In order to obtain a more stable and reliable income stream than solo mining, most bitcoin miners today choose to mine through the mine. This is achieved through the open source "Stratum" mining protocol, which is currently used in almost all mines, which was announced seven years ago by SlushPool.
Now, Braines, behind the Slush Pool, has announced the second-generation Stratum Protocol (Stratum V2) program. The Prague-based mining company started the research two years ago, and believes that the second-generation agreement has improved the first-generation Stratum protocol in several key areas:
“It solves historical technical and security issues, is generally more efficient, and allows for some advanced use cases such as job selection or easier mine management,” Brains co-CEO Pavel Moravec told Bitcoin Magazine. "This should be done a few years ago, really."
- The gospel of Bitcoin! The natural gas produced by oil exploitation can be used for mining. This oil field is a step forward.
- New York Greenidge Power Plant installed 7,000 miners, daily mining value of $ 50,000
- Bitcoin network March analysis report: hash power gains grow slowly, difficulty or slightly reduced again
- Billion International Hong Kong failed to list: a new round of bitcoin rose failed to rescue the third largest miner
- Yesterday Bitcoin computing power plummeted 30%? The actual situation is not that simple
- Research | Bitcoin mining and video games: Who consumes more power?
The principle of the first generation Stratum mining protocol
As a short supplement, we first mention the principle of using the Stratum V1 for mining.
First, pool users (sometimes referred to as miners) connect their mining computers (usually dedicated machines with ASIC chips) to the pool, or more specifically, they connect their computers to the pool. On the computer operated by the operator.
The mining computer then requests a partial "block template" from the mine operator. This partial block module version is qualitatively an incomplete bitcoin block.
Importantly, the transactions in this block are selected by the tank operator. In fact, the transaction itself was not sent to the miners, but instead the Merkel path (a series of hashes) for all transactions.
In addition, the mine operator can choose which "version bit" to include, which may be related to the activation of the soft fork protocol upgrade.
Then, the miner began to hash some of the block templates, hoping that one of the hashes would produce a valid block header to meet the network's workload proof requirements. If the miner hashes a valid block header, it will return it to the mine operator, who will add it to the rest of the block and broadcast it to the bitcoin network. Then, the mine pool operator will allocate the block rewards obtained according to the workload of the miners in the pool. (This is measured by having miners send almost effective block heads that can prove that the miners have performed their work)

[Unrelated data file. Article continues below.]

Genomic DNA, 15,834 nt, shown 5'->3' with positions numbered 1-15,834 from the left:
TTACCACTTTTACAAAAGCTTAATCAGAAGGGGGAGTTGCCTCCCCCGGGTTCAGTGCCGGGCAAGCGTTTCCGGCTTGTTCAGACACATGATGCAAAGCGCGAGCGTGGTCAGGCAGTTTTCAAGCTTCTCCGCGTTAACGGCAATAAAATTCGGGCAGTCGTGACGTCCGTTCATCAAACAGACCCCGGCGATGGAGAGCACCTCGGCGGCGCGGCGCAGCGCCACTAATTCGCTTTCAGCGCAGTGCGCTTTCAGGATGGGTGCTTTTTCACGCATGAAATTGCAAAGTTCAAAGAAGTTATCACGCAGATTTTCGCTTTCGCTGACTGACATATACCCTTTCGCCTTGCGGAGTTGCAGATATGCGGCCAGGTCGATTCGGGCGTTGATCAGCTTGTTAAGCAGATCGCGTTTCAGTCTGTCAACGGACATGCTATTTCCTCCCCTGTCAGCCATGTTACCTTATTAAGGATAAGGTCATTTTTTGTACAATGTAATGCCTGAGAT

Therefore, using the first-generation Stratum protocol will give the mine operator more power than the miner. They are not only responsible for assigning rewards, but also determining which transactions are included in the block and which versions are included. If they are willing, a mine operator can decide to review certain transactions or prevent certain agreements from escalating.
The second generation of the Stratum protocol was inspired by Betterhash
Last year, Chaincode lab engineer and Bitcoin Core developer Matt Corallo proposed an alternative mining protocol called BetterHash , and the second-generation Stratum protocol was inspired by Betterhash. Instead of having the tank operator send a (partial) block template to the miners in the pool, the miner can choose to send the block template to the tank operator through the second-generation Stratum protocol. This "work choice" allows miners to choose their own trading and block version.
In order to do this, Braiins, which was helped by Matt Corallo, had to solve some of the practical problems with BetterHash. The most important of these is that the miner is likely to mine on an invalid block template (for example, because it contains an invalid transaction). Even if the miners can find an effective hash, the block itself is still ineffective, and the same miner can still benefit from the effective blocks found by other miners.
One solution to this problem is that the tank operator first checks if the miner's block template is valid and then puts it into the pool. But in a large public pool, this step will also encounter technical difficulties.